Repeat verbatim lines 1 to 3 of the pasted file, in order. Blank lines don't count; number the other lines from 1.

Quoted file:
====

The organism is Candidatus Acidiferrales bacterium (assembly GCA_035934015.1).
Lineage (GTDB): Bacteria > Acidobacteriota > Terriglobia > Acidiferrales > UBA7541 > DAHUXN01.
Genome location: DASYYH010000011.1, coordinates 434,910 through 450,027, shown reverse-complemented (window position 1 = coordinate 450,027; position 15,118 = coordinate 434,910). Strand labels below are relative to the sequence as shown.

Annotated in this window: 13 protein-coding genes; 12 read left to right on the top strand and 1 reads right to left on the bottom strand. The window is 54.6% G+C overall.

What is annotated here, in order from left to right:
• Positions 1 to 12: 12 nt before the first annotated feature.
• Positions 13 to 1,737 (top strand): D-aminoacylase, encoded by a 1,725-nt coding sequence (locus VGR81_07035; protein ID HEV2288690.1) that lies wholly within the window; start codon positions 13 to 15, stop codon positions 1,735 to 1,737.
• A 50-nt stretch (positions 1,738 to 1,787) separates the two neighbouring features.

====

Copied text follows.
The organism is Candidatus Acidiferrales bacterium (assembly GCA_035934015.1).
Lineage (GTDB): Bacteria > Acidobacteriota > Terriglobia > Acidiferrales > UBA7541 > DAHUXN01.
Genome location: DASYYH010000011.1, coordinates 434,910 through 450,027, shown reverse-complemented (window position 1 = coordinate 450,027; position 15,118 = coordinate 434,910). Strand labels below are relative to the sequence as shown.